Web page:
Moon over the swamp: Fakahatchee ‘moonlight tram’ reconnects visitors to natural Florida
The full moon rising over the natural slough and cypress forests of the Fakahatchee is a moving sight, especially when you realize how far from the noises and light pollution of civilization you are.
There are many ways to experience the Fakahatchee, although the once-every-lunar-month “moonlight tram” is unique.
First, though, you have to get there; in terms of distance from Naples, it’s pretty much a tossup whether to take I-75 to State Road 29 or drive out the old-fashioned way along the Tamiami Trail. Take the Trail (U.S. 41) and you can stop at another Fakahatchee feature along the way: the park’s free boardwalk.
The boardwalk gives you a quick-and-easy look at the natural attractions of the Fakahatchee, or Fakahatchee Strand Preserve State Park, to give its full name. The Fakahatchee doesn’t have the name recognition or the big time organizations backing it, as with the Everglades National Park or Rookery Bay; narrower, more rustic and maintained entirely by volunteers from the Friends of Fakahatchee, the Fakahatchee boardwalk also doesn’t have the cachet of the Audubon Society’s Corkscrew Swamp Sanctuary.
But that’s not necessarily a bad thing; while much of the Fakahatchee Strand is accessed along Jane’s Scenic Drive – off State Road 29 between Everglades City and Immokalee – the Big Cypress Bend Boardwalk along U.S. 41 offers an easy way to walk back through centuries of Florida’s natural history, and you can get a look at how the area appeared long before development.
For a deeper dive into the Fakahatchee, take the Moonlight Tram during the one evening a month when the full moon rises right around sunset for a naturalist-guided tour through the park’s interior.
Heading out from park H.Q. along Jane’s Scenic Drive in late afternoon as the sun nears the horizon, the Moonlight Tram follows the rough lime rock road as daylight diminishes and eventually disappears, leaving only the moonlight.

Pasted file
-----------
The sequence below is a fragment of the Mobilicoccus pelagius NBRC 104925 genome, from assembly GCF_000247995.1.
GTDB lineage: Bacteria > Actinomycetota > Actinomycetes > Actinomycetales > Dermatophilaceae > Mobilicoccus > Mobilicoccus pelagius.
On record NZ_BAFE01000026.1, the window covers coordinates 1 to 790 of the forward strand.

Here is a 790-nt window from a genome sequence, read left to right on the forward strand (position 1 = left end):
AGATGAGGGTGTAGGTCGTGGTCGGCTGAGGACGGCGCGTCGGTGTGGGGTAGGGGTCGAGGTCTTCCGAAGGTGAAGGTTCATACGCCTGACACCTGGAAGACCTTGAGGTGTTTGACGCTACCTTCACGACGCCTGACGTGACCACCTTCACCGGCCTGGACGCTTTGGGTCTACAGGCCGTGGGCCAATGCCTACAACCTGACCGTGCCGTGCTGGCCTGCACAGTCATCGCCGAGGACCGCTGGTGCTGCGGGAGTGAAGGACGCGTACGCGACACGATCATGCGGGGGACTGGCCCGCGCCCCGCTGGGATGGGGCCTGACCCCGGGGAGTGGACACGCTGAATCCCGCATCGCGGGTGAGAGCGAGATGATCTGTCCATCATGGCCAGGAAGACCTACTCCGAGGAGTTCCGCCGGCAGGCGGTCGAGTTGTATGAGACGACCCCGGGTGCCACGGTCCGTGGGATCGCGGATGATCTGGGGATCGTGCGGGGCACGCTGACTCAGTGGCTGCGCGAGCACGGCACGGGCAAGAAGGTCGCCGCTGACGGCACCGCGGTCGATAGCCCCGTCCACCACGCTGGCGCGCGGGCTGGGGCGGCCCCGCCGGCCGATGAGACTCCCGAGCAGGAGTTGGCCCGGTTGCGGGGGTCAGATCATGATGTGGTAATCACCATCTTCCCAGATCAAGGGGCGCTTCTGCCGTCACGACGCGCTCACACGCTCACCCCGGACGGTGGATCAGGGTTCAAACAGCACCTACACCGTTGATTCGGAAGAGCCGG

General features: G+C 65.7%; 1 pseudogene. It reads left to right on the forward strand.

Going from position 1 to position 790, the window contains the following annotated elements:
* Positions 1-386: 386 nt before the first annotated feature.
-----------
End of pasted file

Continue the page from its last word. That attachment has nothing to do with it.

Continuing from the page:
November's full moon tour was guided by naturalist and retired science teacher Glen Stacell. He warned his passengers at the outset, “I can be guilty of information overload,” and he did share an impressive trove of knowledge about the park, its flora, fauna and natural history.
One of the first nuggets of knowledge he imparted was that the Fakahatchee is the largest state park in Florida. In shape, it is a long, linear strand, stretching 22 miles from the Gulf of Mexico south of U.S. 41 and up to I-75.
With miles of cypress swamp and broad vistas of prairie, the preserve takes up much of the area between Immokalee and Everglades City. Jane’s Scenic Drive cuts through the preserve, allowing those willing to bounce around on a rough dirt road the opportunity to travel into the heart of the Fakahatchee.
Called the “Orchid Swamp,” the park is home to the greatest concentration of orchids in the nation, and maybe the world: forty-nine different species, including the ghost orchid that was the subject, or victim, of Susan Orlean’s book “The Orchid Thief.”
It’s quite possible, said Stacell, that Hurricane Irma blew more spores with even more varieties of orchid up from Cuba. The storm blew down trees, but with many thousands of bald cypress and royal palms, there are plenty left. It also raised floodwaters over Jane’s Scenic Drive, so visitors are still cautioned to be careful driving; only the first six miles of road are open.
Stacell educated his visitors on various fauna as they appeared, such as the vultures overhead which, he said, have no voice box and can only grunt, but are masters of projectile vomiting, which is how they feed their young. The Fakahatchee is also home to black bears, Florida panthers and Everglades mink.
These did not put in an appearance that evening, but one alligator showed up briefly in the water alongside the road before disappearing into the gathering gloom. After it became dark, Stacell used a sensor that picks up the frequencies of bats, letting the visitors hear them chirping to demonstrate they were flying overhead, feasting on some of the 41 species of mosquito the Fakahatchee supports.
Stacell pointed out bayberry trees, identifiable by their smell and ferns – including resurrection, Boston and sword ferns – Fakahatchee grass, and amaryllis or swamp lilies. Lichens abound in the Fakahatchee, and he explained they are a classic barometer of a natural system’s air quality, the “canary in the coal mine” of the swamp.
Some swamp old timers talk about the “Faka high,” saying the air has a higher concentration of oxygen from all the plants busily performing photosynthesis. Maybe, maybe not, but the Fakahatchee does have a special feeling, and some of the most enjoyable moments during the Moonlight Tram tour were when the expedition paused and the visitors were able to just drink in the quiet of remote, natural old Florida.
The Fakahatchee is a natural jewel worth preserving, which is the mission of the park’s friends group, and tours help bankroll their work. To book a Moonlight Tram tour, swamp walk or a custom tour for a group of 10 or more, or to support the Friends of Fakahatchee Strand State Preserve, Inc., a 501(c)3 organization, visit orchidswamp.org.